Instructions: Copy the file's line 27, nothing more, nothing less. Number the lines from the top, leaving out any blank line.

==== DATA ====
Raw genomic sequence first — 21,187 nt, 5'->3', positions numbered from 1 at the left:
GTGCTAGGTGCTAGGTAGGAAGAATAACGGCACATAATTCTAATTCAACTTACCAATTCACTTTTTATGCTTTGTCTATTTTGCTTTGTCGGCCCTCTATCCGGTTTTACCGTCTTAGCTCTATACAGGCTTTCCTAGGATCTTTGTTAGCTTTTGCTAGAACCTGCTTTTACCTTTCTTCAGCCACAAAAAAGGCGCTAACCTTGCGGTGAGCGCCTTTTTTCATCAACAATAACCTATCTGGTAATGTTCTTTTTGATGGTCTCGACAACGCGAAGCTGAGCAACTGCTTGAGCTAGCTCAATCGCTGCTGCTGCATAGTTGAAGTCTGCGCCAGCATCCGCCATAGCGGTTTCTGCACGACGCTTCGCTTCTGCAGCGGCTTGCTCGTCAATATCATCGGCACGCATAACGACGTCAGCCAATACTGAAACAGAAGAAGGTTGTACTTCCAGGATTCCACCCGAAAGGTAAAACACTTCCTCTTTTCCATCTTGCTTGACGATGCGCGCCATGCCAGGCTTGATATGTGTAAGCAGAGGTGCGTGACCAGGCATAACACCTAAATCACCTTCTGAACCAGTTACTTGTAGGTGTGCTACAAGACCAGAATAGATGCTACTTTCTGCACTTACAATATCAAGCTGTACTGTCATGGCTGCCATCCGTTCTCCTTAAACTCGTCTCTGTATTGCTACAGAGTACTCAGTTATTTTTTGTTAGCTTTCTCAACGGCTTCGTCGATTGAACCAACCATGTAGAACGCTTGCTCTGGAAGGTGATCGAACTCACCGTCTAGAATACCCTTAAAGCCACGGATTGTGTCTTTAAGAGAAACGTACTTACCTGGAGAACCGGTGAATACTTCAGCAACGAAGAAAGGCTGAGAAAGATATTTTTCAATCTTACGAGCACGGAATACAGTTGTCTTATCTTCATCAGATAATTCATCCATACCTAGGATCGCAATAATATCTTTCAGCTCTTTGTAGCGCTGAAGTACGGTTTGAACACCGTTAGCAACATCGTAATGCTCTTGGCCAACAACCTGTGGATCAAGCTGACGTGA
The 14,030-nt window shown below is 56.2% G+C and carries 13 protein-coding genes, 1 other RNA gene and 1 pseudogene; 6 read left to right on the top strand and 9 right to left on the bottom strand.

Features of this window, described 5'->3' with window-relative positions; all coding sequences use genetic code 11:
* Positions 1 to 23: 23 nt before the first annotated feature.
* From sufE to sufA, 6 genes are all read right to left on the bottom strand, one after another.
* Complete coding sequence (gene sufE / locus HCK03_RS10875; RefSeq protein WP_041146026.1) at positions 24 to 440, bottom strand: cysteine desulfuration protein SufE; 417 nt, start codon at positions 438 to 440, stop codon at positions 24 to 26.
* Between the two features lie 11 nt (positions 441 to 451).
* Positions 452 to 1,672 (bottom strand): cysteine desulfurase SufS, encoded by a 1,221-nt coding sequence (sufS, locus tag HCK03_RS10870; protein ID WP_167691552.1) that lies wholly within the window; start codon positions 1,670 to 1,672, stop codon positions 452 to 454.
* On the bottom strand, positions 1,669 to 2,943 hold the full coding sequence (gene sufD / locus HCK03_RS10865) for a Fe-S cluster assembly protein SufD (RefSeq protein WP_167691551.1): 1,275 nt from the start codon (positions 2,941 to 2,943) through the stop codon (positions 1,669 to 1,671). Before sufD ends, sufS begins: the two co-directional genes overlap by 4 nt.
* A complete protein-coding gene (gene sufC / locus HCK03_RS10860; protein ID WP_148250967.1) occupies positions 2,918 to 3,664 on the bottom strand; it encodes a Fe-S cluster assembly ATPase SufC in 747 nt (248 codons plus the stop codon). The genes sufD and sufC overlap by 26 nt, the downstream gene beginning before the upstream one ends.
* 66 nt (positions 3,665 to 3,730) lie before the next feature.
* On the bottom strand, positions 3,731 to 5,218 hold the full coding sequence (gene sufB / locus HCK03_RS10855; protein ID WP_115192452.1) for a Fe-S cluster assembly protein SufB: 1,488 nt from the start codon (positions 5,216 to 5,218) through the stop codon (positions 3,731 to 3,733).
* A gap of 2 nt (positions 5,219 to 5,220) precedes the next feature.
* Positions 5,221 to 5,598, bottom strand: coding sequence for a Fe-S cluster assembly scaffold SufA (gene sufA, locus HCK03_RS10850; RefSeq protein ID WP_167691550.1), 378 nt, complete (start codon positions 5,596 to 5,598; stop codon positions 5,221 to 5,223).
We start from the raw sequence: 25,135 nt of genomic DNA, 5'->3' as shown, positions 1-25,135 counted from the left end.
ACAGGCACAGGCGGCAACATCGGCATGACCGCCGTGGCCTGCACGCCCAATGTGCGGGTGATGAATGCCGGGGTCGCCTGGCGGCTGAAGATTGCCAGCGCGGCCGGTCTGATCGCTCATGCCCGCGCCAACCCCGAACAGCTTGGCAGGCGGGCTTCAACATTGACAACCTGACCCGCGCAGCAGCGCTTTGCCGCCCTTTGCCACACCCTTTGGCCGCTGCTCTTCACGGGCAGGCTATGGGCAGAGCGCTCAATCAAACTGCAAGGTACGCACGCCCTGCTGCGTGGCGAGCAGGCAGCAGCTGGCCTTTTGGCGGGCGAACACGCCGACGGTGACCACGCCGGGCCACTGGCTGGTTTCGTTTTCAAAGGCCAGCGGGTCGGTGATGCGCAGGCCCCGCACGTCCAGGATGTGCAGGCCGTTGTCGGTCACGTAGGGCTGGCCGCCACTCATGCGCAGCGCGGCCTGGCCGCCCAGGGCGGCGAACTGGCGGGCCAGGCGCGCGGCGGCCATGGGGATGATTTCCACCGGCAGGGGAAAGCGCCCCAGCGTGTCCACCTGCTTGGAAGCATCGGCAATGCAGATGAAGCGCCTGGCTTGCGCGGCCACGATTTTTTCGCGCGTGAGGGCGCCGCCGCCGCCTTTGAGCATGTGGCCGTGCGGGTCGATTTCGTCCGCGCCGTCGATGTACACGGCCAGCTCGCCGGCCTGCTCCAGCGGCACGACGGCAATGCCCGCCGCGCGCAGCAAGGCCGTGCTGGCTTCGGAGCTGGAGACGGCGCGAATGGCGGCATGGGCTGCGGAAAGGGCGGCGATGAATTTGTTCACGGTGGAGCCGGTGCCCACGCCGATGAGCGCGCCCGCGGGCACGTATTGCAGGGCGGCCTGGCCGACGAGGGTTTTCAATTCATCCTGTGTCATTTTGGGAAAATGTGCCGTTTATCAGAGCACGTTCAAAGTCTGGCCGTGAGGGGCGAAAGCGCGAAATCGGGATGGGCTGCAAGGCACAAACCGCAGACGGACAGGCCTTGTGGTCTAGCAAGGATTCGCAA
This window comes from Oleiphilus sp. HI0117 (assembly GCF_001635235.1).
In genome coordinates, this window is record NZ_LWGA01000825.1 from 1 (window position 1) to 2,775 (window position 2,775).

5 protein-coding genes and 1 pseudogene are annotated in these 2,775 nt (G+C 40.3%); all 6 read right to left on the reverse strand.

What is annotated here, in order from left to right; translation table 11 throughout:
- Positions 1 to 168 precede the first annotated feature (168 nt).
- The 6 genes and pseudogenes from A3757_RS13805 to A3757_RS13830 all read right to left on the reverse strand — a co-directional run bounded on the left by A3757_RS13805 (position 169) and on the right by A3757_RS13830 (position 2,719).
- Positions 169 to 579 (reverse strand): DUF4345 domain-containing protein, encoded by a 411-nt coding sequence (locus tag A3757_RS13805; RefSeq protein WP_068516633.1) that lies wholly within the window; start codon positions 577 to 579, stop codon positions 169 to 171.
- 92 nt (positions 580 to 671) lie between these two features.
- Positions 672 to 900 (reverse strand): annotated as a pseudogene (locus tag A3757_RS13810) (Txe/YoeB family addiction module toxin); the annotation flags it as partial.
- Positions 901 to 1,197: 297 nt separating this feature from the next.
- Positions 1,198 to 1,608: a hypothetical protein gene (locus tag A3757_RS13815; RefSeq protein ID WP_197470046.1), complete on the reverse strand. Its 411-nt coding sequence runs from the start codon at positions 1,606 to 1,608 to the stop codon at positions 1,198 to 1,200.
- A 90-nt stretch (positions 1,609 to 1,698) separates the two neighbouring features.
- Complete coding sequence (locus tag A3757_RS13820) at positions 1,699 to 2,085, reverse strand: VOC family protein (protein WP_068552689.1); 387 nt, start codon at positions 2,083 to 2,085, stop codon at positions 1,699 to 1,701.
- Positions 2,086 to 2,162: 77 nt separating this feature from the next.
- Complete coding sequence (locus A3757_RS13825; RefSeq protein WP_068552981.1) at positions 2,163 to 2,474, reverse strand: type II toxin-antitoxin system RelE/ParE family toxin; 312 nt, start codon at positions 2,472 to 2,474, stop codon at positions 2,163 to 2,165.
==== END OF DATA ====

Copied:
- Positions 901 to 1,197: 297 nt separating this feature from the next.